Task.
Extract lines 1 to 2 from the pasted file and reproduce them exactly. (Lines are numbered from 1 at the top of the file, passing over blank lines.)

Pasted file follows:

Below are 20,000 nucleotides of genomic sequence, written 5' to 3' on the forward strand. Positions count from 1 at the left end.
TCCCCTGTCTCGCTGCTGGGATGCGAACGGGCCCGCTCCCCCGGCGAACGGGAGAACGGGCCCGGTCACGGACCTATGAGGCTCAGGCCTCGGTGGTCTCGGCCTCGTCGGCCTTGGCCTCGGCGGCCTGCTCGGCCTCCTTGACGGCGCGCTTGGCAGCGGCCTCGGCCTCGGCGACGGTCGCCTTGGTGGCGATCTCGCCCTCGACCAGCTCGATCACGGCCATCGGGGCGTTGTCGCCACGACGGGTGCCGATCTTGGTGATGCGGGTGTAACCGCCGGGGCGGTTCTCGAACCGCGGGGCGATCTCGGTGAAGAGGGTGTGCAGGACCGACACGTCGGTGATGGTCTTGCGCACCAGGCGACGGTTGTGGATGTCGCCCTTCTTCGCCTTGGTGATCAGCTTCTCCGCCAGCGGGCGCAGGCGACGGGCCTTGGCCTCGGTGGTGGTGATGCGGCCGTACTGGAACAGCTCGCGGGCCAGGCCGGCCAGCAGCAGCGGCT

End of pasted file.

Below are 20,000 nucleotides of genomic sequence, written 5' to 3' on the forward strand. Positions count from 1 at the left end.
TCCCCTGTCTCGCTGCTGGGATGCGAACGGGCCCGCTCCCCCGGCGAACGGGAGAACGGGCCCGGTCACGGACCTATGAGGCTCAGGCCTCGGTGGTCTCGGCCTCGTCGGCCTTGGCCTCGGCGGCCTGCTCGGCCTCCTTGACGGCGCGCTTGGCAGCGGCCTCGGCCTCGGCGACGGTCGCCTTGGTGGCGATCTCGCCCTCGACCAGCTCGATCACGGCCATCGGGGCGTTGTCGCCACGACGGGTGCCGATCTTGGTGATGCGGGTGTAACCGCCGGGGCGGTTCTCGAACCGCGGGGCGATCTCGGTGAAGAGGGTGTGCAGGACCGACACGTCGGTGATGGTCTTGCGCACCAGGCGACGGTTGTGGATGTCGCCCTTCTTCGCCTTGGTGATCAGCTTCTCCGCCAGCGGGCGCAGGCGACGGGCCTTGGCCTCGGTGGTGGTGATGCGGCCGTACTGGAACAGCTCGCGGGCCAGGCCGGCCAGCAGCAGCGGCT